So goodnight, friend Patrick, I am here for you, let it go and sleep well.
You earned it.

swril2

Many years ago, when I had just returned to Newfoundland from Africa, newly married and near broke, Patrick Kennedy hired me to a job that I loved and which set the course of my career. He was a jovial, friendly fellow (among other things, I recall we shared a love for Bruce Springsteen) who was always willing to talk, always willing to help, always quick with a laugh and a quip. To hear recently, after all these years, how bitter and tragic was his end saddened me very much.

John Waters is a well-known Irish journalist who got sober in 1989. He, better than anyone else, has captured the heart of what it is to be Irish:

“Drinking [to the Irish] is not simply a convivial pastime, it is a ritualistic alternative to real life, a spiritual placebo, a fumble for eternity, a longing for heaven, a thirst for return to the embrace of the Almighty.”

I grew up with alcoholics all around me and swore off drink when, at seventeen, I became a Bahá’í. For this and many things else, I have thanked God ever since. I know too well the devastation addiction brings.

Thank you for reading A service I am now glad to repay. I humbly appreciate your visiting the Book of Pain, and as always, I look forward to your comments.

The photograph was taken in my home in Connecticut. To see my photography blog, please visit the Book of Bokeh.

john

Photograph, poem and notes © John Etheridge; all rights reserved. The poem and accompanying notes are licensed under the Creative Commons Attribution-Noncommercial-No Derivative Works 3.0 Unported License. This applies to all original written work found on this site, unless noted otherwise. The attribution claimed under the license is: © John Etheridge,  https://bookofpain.wordpress.com. The photograph is not licensed for use in any way without the expressed consent of its creator.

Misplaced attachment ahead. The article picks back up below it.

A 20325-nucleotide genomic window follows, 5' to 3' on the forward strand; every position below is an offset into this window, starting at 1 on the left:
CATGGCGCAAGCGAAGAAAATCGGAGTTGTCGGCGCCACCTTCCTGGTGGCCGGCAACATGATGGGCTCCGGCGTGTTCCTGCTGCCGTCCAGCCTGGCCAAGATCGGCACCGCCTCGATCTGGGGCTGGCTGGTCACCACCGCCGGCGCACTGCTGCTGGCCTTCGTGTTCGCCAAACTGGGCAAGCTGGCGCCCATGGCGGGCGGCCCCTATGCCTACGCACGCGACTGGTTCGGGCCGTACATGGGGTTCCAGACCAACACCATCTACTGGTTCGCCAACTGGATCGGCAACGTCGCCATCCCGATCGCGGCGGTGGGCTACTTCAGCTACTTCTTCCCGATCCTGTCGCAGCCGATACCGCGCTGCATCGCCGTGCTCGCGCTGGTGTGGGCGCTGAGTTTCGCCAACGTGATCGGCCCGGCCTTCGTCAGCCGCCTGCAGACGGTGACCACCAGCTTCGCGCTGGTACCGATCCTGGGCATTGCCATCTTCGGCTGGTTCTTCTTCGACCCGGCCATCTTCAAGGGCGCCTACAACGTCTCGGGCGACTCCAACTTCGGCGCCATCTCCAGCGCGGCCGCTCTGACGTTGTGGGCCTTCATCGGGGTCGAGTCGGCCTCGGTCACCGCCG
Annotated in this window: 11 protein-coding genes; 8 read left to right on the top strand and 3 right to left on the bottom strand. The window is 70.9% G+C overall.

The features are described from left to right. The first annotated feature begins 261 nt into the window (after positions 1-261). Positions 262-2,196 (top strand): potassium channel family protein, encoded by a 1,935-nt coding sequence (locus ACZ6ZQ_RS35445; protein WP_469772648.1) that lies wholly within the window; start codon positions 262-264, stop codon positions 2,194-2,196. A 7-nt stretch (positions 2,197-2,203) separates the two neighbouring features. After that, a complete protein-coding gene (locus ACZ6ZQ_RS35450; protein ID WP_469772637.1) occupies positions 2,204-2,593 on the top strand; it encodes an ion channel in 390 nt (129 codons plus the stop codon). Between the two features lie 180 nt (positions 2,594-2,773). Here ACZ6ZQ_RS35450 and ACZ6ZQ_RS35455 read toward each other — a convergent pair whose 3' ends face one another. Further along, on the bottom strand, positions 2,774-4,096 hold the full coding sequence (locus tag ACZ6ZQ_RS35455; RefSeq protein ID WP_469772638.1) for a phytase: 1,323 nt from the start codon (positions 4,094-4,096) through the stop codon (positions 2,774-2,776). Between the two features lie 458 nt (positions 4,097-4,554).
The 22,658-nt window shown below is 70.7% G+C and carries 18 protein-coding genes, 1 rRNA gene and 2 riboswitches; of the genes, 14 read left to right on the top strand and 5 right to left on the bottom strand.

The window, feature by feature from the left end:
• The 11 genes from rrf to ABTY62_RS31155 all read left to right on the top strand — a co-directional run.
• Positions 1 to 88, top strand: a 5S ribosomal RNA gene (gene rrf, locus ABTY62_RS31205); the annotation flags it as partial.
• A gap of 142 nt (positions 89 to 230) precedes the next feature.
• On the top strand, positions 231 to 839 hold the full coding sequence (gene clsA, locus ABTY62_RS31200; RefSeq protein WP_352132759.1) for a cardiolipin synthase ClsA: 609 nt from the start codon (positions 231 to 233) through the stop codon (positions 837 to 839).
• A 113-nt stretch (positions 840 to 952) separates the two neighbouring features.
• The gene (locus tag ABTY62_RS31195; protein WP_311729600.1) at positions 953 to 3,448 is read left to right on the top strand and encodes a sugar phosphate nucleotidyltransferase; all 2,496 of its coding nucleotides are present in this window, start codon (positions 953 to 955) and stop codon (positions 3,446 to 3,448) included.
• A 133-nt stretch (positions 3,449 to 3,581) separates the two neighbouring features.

6 Comments

Filed under Poetry

Pete Hulme’s “Dust for winds to scatter”

Pete Hulme writes the Everybody Means Something blog, a treasure trove of deeply reasoned, well-written and thought provoking essays, reviews, ideas and poems on a wide variety of topics. Here is a poem, Dust for winds to scatter that he released recently:

up

 

You will note that Pete’s poem is after the great Spanish poet, Antonio Machado‘s poem:

¿Y ha de morir contigo el mundo mago
donde guarda el recuerdo
los hálitos más puros de la vida,
la blanca sombra del amor primero,

la voz que fue a tu corazón, la mano
que tú querías retener en sueños,
y todos los amores
que llegaron al alma, al hondo cielo?

¿Y ha de morir contigo el mundo tuyo,
la vieja vida en orden tuyo y nuevo?

¿Los yunques y crisoles de tu alma
trabajan para el polvo y para el viento?

Since I do not speak Spanish and could not find a better translation, I was forced to work with Google’s site translator:

And is it to die with the wizard world
where the memory keeps
the breaths purest life,
the white shadow of love first,

the voice that was your heart, the hand
you wanted to retain in dreams,
and loves all
who came to the soul, to the deep sky?

And you must die to your world,
is life in the old and new order yours?

Do anvils forge your soul
working for the dust and the wind?

swril2

Besides the unifying theme of struggle leading, in the end, to the wind blown dust, the reference in Pete’s poem to the idea and style of Machado’s work is clear—both are filled with a full measure of heart-filled anguish by one who has loved truly and deeply. Moreover, both poems ache so perfectly that it is not possible to read either (even in the Google translation) and not ache with them, for both talk of the essence of what it is to love and to love in life with an intensity that catches the breath and fixes the imagination.